The purpose of discovery is to enhance the search for truth. State v. Boehme, 71 Wn.2d 621, 632-33, 430 P.2d 527 (1967), cert. denied, 390 U.S. 1013 (1968). As stated by the Supreme Court in United States v. Nixon, 418 U.S. 683, 709, 94 S. Ct. 3090, 41 L. Ed. 2d 1039 (1974):

We have elected to employ an adversary system of criminal justice in which the parties contest all issues before a court of law. The need to develop all relevant facts in the adversary system is both fundamental and comprehensive. The ends of criminal justice would be defeated if judgments were to be founded on a partial or speculative presentation of the facts. The very integrity of the judicial system and public confidence in the system depend on full disclosure of all the facts, within the framework of the rules of evidence.

While the court rules, CrRLJ 4.7 and CrR 4.7, provide for reciprocal discovery to ensure that neither party is provided with an unfair advantage, (1) prosecutors have a constitutional obligation to disclose all material exculpatory and impeaching evidence to the defense. See generally Strickler v. Greene, U.S. , S. Ct. , L. Ed. 2d (June 17, 1999); Brady v. Maryland, 373 U.S. 83, 10 L. Ed. 2d 215, 83 S. Ct. 1194 (1963).

When providing discovery in a domestic violence case, care must always be taken to protect the victim.


The court rules, CrRLJ 4.7 and CrR 4.7, contain a list of items that the prosecutor is required to disclose, including the names and addresses of witnesses, witness statements, prior convictions and records or prior criminal convictions of the defendant and other witnesses. In determining what information satisfies these rules, it must be recalled that the rules do not distinguish between inculpatory and exculpatory evidence, (2) nor between the prosecution's rebuttal case and the case-in-chief. (3)

The prosecutor must provide the defense with discovery at or before the pretrial or omnibus hearing. The obligation to disclose information, however, arises as soon as the prosecutor becomes aware of the evidence, even if the information is first discovered after trial has begun. See CrR 4.7(h)(2); CrRLJ 4.7(g)(2); State v. Garcia, 45 Wn. App. 132, 136, 724 P.2d 412 (Div. 1 1986).

The prosecutor's obligation under the court rules is limited to information held by the prosecutor and the prosecutor's staff. CrR 4.7(a)(4); CrRLJ 4.7(a)(4); State v. Blackwell, 120 Wn.2d 822, 845 P.2d 1017 (1993). The prosecutor's constitutional obligation of discovery, however, extends to exculpatory or impeachment material held by the police agency that conducted the investigation and/or to other state agencies, such as the crime laboratory, that assisted in trial preparation. See Kyles v. Whitley, 514 U.S.419, 131 L. Ed. 2d 490, 115 S. Ct. 1555 (1995).

The prosecutor has an obligation to assist the defense in obtaining evidence from third parties. CrRLJ 4.7(d); CrR 4.7(d). This obligation, however, does not extend to the prosecutor asking the victim personal defense-directed questions that may lead to impeachment. See generally State v. Judge, 100 Wn.2d 706, 717, 675 P.2d 219 (1984) (the prosecution, the police, or other investigators have no obligation to search for exculpatory evidence, conduct tests, or exhaustively pursue every angle on a case); Commonwealth v. Beal, 429 Mass. 530, 709 N.E.2d 413 (May 9, 1999) ("The duty to disclose exculpatory information does not require a prosecutor to make defense-directed inquiries of independent witnesses, including complainants."). If a prosecutor agrees to obtain information from a third person, instead of merely agreeing to assist the defendant in obtaining the information, the prosecutor's failure to produce the evidence may provide grounds for dismissing the charges. See State v. Sherman, 59 Wn. App. 763, 767-70, 801 P.2d 274 (1990) (trial court dismissal of charges affirmed where prosecutor agreed to obtain IRS records of complaining witness, but failed to do so).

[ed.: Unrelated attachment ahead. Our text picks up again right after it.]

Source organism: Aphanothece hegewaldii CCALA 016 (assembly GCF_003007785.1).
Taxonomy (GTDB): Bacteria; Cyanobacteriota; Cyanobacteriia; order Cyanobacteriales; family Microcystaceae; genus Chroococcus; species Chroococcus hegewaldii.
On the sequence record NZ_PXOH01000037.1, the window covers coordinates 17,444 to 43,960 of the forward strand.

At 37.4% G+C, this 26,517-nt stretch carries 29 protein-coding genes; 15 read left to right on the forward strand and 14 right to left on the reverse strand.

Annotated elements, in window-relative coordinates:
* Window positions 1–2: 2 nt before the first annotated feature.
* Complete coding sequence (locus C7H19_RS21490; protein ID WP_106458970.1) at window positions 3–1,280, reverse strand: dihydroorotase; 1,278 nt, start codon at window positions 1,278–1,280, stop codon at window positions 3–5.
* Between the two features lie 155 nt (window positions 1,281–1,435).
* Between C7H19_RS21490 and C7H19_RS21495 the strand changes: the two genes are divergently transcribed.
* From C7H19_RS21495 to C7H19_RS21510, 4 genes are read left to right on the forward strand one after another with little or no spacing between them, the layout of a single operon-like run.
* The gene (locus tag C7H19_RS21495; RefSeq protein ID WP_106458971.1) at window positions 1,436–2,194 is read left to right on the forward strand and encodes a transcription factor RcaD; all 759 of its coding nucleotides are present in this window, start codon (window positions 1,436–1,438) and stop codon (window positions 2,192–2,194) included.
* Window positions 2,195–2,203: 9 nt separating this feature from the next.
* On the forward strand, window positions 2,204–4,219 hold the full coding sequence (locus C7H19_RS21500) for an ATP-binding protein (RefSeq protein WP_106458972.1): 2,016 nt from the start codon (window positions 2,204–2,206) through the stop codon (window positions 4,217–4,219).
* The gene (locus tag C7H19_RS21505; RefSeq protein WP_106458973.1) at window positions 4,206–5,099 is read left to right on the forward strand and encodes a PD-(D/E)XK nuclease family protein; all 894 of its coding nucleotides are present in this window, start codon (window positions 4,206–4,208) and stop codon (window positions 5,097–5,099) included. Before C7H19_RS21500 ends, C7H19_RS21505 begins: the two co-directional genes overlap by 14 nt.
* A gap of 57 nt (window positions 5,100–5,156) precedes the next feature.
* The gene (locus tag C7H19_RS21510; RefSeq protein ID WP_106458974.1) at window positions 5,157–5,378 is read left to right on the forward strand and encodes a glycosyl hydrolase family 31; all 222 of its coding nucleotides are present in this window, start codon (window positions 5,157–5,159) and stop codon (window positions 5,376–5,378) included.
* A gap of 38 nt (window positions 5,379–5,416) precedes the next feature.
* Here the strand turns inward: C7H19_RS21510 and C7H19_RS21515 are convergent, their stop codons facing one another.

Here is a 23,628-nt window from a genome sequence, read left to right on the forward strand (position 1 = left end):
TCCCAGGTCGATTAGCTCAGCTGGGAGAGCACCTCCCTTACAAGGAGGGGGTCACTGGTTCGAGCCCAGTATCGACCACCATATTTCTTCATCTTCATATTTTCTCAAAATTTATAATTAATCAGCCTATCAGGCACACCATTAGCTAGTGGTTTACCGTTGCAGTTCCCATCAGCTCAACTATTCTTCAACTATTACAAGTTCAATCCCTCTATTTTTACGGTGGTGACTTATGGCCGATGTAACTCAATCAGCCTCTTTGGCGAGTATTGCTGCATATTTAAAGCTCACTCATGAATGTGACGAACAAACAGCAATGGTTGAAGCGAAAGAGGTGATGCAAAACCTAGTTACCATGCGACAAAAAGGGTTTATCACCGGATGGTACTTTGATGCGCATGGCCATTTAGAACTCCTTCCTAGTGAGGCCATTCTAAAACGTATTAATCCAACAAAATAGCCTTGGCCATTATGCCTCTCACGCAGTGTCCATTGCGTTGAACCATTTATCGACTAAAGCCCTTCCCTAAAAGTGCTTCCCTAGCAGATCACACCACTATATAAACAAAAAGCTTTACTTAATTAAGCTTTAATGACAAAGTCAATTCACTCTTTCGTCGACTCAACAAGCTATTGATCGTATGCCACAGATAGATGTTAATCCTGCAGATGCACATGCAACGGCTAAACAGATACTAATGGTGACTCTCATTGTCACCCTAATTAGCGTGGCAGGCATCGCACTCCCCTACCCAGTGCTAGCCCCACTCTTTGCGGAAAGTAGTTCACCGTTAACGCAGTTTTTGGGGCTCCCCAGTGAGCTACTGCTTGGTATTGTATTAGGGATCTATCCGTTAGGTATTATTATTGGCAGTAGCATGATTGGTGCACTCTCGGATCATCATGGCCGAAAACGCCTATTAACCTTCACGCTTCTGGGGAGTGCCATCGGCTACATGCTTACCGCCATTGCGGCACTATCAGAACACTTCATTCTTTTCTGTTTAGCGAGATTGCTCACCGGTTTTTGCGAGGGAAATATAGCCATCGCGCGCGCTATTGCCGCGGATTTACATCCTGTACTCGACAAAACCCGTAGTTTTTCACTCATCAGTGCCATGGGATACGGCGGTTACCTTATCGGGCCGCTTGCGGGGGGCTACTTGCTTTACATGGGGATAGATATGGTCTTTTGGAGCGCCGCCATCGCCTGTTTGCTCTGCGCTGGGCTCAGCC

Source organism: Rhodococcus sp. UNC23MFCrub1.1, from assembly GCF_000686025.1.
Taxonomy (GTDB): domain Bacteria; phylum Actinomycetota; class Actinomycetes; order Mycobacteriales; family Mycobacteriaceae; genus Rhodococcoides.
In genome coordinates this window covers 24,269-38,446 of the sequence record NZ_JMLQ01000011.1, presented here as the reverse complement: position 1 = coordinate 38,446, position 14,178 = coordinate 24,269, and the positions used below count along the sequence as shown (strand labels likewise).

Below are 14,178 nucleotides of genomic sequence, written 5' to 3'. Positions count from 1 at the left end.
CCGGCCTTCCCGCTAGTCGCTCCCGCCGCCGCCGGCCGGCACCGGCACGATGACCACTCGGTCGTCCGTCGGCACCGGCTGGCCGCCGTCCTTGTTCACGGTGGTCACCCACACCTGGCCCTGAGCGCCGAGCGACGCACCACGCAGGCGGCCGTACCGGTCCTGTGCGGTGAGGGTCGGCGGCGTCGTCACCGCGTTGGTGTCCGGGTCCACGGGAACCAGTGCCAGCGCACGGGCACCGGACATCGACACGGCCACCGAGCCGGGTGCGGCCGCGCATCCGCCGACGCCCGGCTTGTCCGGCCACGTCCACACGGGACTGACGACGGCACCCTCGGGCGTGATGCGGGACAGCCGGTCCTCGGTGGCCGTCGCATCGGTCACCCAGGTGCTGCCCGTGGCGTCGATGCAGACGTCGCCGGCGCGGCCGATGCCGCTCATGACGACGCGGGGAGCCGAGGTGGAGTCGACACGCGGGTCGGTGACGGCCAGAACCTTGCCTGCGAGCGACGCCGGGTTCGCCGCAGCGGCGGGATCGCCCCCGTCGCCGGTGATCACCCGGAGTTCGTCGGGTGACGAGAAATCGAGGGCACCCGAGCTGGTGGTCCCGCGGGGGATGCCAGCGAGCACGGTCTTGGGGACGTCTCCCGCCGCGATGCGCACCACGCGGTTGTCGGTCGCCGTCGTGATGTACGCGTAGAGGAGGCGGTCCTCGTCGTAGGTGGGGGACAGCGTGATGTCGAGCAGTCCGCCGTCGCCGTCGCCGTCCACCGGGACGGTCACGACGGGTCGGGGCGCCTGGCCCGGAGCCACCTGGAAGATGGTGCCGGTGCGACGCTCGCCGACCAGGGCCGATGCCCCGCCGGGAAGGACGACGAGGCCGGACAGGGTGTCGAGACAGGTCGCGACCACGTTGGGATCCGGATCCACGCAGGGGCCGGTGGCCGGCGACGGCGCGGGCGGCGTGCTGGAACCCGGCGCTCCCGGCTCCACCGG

The importance of providing thorough discovery is evident by CrRLJ 4.7(g)(7) and CrR 4.7(h)(7) which authorize dismissal of a case if the court determines that a failure to disclose evidence was a result of a "willful violation" or "gross negligence" and resulted in prejudice to the defendant. Other remedies for a discovery violation include the granting of a mistrial or a continuance. See, e.g., State v. Laureano, 101 Wn.2d 745, 762-63, 682 P.2d 889 (1984), overruled on other grounds by State v. Brown, 111 Wn.2d 124, 761 P.2d 588 (1988), adhered to on reh'g, 113 Wn.2d 520, 782 P.2d 1013, 787 P.2d 906 (1989); State v. Linden, 89 Wn. App. 184, 191-95, 947 P.2d 1284 (Div. 1 1997), review denied, 136 Wn.2d 1018 (1998) (trial court acted within its discretion in ordering continuance rather than mistrial for prosecutor's violation of its discovery obligation by failing to immediately disclose to defense that prosecution had obtained police report regarding defendant's arrest for another drug offense); State v. Smith, 67 Wn. App. 847, 841 P.2d 65 (1992), review denied, 121 Wn.2d 1019 (1993) (dismissal appropriate where late discovery forces the defendant to move for a continuance beyond the speedy trial period). Suppression of evidence is not a generally available sanction for a discovery violation. See, e.g., State v. Hutchinson, 135 Wn.2d 863, 881-82, 959 P.2d 1061(1998) (capital defendant's mental expert's testimony was properly suppressed after the defendant repeatedly refused to participate in a state examination and no other sanction would have been effective); State v. Ray, 116 Wn.2d 531, 538, 806 P.2d 1220 (1991); State v. Laureano, 101 Wn.2d 745, 762, 682 P.2d 889 (1984), overruled on other grounds by State v. Brown, 111 Wn.2d 124, 761 P.2d 588 (1988), adhered to on reh'g, 113 Wn.2d 520, 782 P.2d 1013, 787 P.2d 906 (1989); State v. Thacker, 94 Wn.2d 276, 280, 616 P.2d 655 (1980).